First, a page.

The amp does have something of a Vox character, with perhaps just a hint of Fender, producing solid lows and a nice chiming edge, but it also feels reassuringly 'springy' and slightly compressed, especially at lower Master settings. In fact, I much preferred the sound with Master backed off a little, because when it was turned right up the amp sound seemed to harden up rather too much, and the playing feel changed.

For studio work, the Master control works really well for getting a big sound at lower levels, although you may need to adjust your tremolo depth, because this is somewhat affected by the Master setting. Some amps tend to make all guitars sound the same, but with this one my Strat sounded very different to my Telecaster, and the neck pickup of the Telecaster came across rather better than it does on many amps.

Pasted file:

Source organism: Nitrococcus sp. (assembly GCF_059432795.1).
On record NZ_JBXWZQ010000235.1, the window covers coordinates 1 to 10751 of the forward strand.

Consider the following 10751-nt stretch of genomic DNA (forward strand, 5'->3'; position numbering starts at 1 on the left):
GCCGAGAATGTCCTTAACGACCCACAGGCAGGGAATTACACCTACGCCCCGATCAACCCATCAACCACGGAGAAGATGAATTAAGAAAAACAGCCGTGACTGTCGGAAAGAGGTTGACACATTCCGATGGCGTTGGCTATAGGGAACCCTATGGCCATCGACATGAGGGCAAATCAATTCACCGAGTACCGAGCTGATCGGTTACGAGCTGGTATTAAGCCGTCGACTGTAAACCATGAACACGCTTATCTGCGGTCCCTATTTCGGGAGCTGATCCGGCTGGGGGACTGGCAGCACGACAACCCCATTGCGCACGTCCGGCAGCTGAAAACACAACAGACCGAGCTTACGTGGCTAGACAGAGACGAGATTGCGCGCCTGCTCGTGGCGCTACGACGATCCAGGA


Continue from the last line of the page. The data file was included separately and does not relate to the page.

Kicking in the Bump switch adds weight and a gentle overdrive to the sound, all controlled by the Volume pot; think sweet sustain, rather than grit here. At medium Volume settings, chords still hold together well, and notes sustain without seeming too obviously distorted, so it's more into John Mayer or tasteful‑blues territory than traditional rock. Of course, patching in your favourite tube screamer will put that to rights if hard rock is what you need, but as served up, solo lead lines sing out clearly, and chunky chords range from the Beatles to the Who when using single‑coil pickups and a Volume setting of around eight. There's a bit more gain available if you use the last quarter of the volume pot, which sends things veering more towards crunch, although the preamp noise also becomes more evident as you turn up the volume, especially if Bump is switched on.